Last Wednesday, Fela Anikulapo-Kuti would have turned 76. I recently saw Finding Fela, an interesting new documentary about the making of the Broadway musical that captured the imagination of the world in 2010/11, and have decided, for today’s column, to reproduce a piece I first wrote and published five years ago, about the genius and his legacy.
Sent by his preacher-father to England to study medicine, 20-year-old Olufela Ransome-Kuti changed his mind and settled for music instead. It was in England that he, for the first time in his life, realised he was “African”, and that his skin colour marked him out as different. In an interview years after, he recalled seeing vacant houses with signboards that read: “House for rent: No coloureds, No dogs.”
After five years in England (during which he formed Koola Lobitos, his first band) he returned to Nigeria. The move back home would be just like that of his cousin, Wole Soyinka, three years earlier.
In 1969, Fela decided to tour the United States. It turned out to be even worse than England, in terms of racial tensions. Of that sojourn, Fela said: “America took me by surprise completely.” In addition, visa issues (for his band) rendered the quest a “complete failure.”
But even whilst proving to be the rock upon which his grand dreams would be dashed, America was also to provide the definitive turning point in Fela’s career. He met Sandra Smith (later Sandra Isidore), who introduced him to the writings of the fiery African-American civil rights activist, Malcolm X, and to the philosophy of the 1960s African-American nationalist movement, The Black Panthers.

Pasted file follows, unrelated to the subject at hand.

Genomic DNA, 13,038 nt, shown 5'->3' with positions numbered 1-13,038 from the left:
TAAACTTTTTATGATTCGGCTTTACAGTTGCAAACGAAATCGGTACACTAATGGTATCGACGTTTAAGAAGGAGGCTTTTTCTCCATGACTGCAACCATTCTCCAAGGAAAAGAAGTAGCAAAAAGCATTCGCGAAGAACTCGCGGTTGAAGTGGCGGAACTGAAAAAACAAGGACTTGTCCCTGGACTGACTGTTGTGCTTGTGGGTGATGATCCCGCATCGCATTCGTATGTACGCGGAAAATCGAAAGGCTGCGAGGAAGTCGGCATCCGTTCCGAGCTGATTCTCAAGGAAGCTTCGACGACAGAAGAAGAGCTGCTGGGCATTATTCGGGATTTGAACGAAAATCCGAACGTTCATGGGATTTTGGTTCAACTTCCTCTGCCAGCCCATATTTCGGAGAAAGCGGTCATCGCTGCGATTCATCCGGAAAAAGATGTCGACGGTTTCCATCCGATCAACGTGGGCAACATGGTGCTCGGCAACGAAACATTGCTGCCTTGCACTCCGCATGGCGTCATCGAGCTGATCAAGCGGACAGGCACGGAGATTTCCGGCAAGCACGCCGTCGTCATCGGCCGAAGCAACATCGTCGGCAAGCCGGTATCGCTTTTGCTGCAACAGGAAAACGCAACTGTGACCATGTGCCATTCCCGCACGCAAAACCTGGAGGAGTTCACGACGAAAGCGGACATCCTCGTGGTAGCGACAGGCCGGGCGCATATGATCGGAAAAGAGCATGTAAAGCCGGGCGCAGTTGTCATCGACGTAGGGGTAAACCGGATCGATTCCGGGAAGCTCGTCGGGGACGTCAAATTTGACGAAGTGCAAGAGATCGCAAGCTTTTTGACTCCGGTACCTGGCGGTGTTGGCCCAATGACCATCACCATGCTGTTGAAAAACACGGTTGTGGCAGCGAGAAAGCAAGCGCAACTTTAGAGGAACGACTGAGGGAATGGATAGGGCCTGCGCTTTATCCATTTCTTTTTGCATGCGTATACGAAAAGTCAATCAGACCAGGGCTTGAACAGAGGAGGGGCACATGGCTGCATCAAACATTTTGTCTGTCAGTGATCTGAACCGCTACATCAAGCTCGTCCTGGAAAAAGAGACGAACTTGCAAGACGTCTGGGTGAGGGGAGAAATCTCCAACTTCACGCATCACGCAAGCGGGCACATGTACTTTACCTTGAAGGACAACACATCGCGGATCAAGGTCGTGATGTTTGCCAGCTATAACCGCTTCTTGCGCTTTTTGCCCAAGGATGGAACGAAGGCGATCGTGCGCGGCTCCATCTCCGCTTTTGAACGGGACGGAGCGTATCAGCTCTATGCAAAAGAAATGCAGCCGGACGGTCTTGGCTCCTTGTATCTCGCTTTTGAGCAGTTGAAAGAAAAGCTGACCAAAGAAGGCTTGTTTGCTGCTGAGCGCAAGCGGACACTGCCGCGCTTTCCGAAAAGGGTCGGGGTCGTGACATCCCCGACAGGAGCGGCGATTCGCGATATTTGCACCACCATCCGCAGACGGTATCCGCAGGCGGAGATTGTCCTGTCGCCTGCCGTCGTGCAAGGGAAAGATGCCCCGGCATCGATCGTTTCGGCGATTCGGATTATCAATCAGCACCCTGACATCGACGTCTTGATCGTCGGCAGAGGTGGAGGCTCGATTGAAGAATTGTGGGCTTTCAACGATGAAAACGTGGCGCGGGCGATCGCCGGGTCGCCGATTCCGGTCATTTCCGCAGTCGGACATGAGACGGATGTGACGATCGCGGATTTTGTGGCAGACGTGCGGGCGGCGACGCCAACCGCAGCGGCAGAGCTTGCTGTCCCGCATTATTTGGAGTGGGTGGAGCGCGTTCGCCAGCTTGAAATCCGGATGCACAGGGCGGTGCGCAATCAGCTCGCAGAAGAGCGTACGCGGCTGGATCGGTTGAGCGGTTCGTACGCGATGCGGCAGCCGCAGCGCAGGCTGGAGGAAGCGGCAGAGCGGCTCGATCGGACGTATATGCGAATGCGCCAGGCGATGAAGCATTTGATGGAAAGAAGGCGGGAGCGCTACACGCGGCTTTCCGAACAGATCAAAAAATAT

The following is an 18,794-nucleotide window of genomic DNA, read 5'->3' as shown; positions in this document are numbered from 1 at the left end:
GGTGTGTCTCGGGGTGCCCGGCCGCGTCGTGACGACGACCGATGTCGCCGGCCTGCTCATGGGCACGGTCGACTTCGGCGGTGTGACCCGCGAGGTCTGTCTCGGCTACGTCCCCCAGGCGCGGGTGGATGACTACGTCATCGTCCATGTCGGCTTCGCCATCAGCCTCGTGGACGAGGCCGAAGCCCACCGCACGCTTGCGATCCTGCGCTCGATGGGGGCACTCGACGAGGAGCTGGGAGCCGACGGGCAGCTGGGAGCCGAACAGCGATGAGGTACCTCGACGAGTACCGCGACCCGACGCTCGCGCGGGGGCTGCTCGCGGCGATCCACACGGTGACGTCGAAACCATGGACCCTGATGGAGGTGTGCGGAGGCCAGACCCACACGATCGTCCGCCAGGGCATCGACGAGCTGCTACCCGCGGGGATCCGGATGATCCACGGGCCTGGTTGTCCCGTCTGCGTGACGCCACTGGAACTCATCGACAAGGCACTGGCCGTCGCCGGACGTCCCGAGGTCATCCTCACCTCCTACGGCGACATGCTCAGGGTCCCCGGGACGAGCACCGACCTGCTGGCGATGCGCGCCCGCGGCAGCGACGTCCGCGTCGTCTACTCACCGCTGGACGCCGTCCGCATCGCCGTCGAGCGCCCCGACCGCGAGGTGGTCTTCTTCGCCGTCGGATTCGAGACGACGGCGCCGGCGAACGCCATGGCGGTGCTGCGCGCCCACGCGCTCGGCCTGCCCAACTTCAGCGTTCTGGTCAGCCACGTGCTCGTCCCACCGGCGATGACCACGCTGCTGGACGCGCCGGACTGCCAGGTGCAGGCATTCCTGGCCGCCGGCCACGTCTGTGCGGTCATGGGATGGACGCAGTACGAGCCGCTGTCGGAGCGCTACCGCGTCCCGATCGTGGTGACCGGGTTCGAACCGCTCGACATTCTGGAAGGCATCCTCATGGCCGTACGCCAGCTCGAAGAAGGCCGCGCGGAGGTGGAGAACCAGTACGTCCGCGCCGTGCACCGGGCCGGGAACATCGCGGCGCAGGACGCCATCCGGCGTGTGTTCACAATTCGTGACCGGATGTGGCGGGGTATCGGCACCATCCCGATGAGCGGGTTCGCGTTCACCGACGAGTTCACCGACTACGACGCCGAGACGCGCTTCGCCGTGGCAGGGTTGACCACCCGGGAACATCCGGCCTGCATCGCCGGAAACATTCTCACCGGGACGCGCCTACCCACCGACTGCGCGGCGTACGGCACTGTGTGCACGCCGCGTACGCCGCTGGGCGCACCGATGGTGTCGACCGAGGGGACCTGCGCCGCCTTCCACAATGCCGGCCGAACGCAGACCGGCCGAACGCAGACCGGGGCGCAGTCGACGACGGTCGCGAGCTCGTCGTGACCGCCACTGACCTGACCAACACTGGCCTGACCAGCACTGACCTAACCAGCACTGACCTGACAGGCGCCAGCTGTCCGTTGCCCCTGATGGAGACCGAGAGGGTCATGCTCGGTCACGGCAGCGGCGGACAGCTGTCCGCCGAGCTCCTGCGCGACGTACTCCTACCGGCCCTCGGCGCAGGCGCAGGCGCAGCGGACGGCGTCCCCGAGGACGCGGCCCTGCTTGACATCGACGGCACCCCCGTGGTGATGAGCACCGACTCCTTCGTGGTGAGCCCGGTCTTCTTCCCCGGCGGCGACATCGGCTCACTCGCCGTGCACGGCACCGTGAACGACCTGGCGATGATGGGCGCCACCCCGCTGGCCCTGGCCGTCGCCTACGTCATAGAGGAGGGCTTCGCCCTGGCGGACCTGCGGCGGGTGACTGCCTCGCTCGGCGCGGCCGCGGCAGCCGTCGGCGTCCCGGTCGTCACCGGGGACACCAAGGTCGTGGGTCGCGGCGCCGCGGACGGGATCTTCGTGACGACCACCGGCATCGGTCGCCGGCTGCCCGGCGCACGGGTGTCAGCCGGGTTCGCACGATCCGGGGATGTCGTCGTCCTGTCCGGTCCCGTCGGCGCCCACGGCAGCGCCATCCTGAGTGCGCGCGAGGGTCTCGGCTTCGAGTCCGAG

His greatest legacy, arguably, would be his two sons: Femi and Seun, the eldest and the youngest respectively. Between them both, Afrobeat and “Felasophy” are today alive and well, albeit in varying forms, and reaching audiences that missed the first golden age.
Femi, the older of the two, was born in London in 1962. His mother was Remilekun, Fela’s first wife. Seun was born 20 years after Femi, to Fehintola, one of Fela’s dancers cum backup singers.
Seun was only 14 when his father died, but had been singing on stage as part of Fela’s band since he was nine. By the time Fela died, Femi had already established a name – and band (Positive Force) – for himself, and it therefore fell on Seun to take over Fela’s Egypt 80 band. This he did with the support of Baba Ani, saxophonist and long time band member and Fela associate. This arguably makes Seun the more direct inheritor of the Afrobeat legacy.
But it would not be totally correct to tag Femi and Seun “Afrobeat musicians.” Just as their father, decades ago, synthesised the unique Afrobeat sound from highlife, funk and jazz, the sons are also evolving – even if tentatively – their own styles, simultaneously building on and departing from their father’s trademark sound.